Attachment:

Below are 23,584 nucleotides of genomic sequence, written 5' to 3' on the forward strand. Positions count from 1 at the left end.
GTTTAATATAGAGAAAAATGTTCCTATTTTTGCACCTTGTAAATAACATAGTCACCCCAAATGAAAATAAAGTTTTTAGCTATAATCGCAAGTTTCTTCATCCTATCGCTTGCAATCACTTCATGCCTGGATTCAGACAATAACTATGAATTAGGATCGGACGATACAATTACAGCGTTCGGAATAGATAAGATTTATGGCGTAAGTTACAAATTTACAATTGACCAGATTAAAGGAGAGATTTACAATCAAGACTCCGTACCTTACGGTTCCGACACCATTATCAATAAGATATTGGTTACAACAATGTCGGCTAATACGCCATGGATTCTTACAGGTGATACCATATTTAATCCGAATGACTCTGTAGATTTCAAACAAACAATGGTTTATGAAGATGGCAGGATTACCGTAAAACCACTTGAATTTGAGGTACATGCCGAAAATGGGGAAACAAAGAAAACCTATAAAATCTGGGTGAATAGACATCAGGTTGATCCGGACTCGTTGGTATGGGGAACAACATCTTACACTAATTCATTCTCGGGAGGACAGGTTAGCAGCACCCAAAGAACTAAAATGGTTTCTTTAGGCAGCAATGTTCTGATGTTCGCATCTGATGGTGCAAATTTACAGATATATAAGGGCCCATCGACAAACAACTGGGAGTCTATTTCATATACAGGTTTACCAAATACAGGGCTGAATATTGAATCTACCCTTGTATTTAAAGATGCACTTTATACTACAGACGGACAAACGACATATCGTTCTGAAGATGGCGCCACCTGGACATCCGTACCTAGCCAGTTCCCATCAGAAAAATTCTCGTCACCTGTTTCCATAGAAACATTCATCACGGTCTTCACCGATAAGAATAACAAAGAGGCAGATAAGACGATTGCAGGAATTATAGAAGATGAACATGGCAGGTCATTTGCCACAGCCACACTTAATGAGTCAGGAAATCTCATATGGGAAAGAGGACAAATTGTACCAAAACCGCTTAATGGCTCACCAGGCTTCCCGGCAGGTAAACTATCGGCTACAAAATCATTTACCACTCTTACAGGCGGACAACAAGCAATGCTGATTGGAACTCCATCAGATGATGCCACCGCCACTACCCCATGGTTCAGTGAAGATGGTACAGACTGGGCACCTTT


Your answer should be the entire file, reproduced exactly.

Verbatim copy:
Below are 23,584 nucleotides of genomic sequence, written 5' to 3' on the forward strand. Positions count from 1 at the left end.
GTTTAATATAGAGAAAAATGTTCCTATTTTTGCACCTTGTAAATAACATAGTCACCCCAAATGAAAATAAAGTTTTTAGCTATAATCGCAAGTTTCTTCATCCTATCGCTTGCAATCACTTCATGCCTGGATTCAGACAATAACTATGAATTAGGATCGGACGATACAATTACAGCGTTCGGAATAGATAAGATTTATGGCGTAAGTTACAAATTTACAATTGACCAGATTAAAGGAGAGATTTACAATCAAGACTCCGTACCTTACGGTTCCGACACCATTATCAATAAGATATTGGTTACAACAATGTCGGCTAATACGCCATGGATTCTTACAGGTGATACCATATTTAATCCGAATGACTCTGTAGATTTCAAACAAACAATGGTTTATGAAGATGGCAGGATTACCGTAAAACCACTTGAATTTGAGGTACATGCCGAAAATGGGGAAACAAAGAAAACCTATAAAATCTGGGTGAATAGACATCAGGTTGATCCGGACTCGTTGGTATGGGGAACAACATCTTACACTAATTCATTCTCGGGAGGACAGGTTAGCAGCACCCAAAGAACTAAAATGGTTTCTTTAGGCAGCAATGTTCTGATGTTCGCATCTGATGGTGCAAATTTACAGATATATAAGGGCCCATCGACAAACAACTGGGAGTCTATTTCATATACAGGTTTACCAAATACAGGGCTGAATATTGAATCTACCCTTGTATTTAAAGATGCACTTTATACTACAGACGGACAAACGACATATCGTTCTGAAGATGGCGCCACCTGGACATCCGTACCTAGCCAGTTCCCATCAGAAAAATTCTCGTCACCTGTTTCCATAGAAACATTCATCACGGTCTTCACCGATAAGAATAACAAAGAGGCAGATAAGACGATTGCAGGAATTATAGAAGATGAACATGGCAGGTCATTTGCCACAGCCACACTTAATGAGTCAGGAAATCTCATATGGGAAAGAGGACAAATTGTACCAAAACCGCTTAATGGCTCACCAGGCTTCCCGGCAGGTAAACTATCGGCTACAAAATCATTTACCACTCTTACAGGCGGACAACAAGCAATGCTGATTGGAACTCCATCAGATGATGCCACCGCCACTACCCCATGGTTCAGTGAAGATGGTACAGACTGGGCACCTTT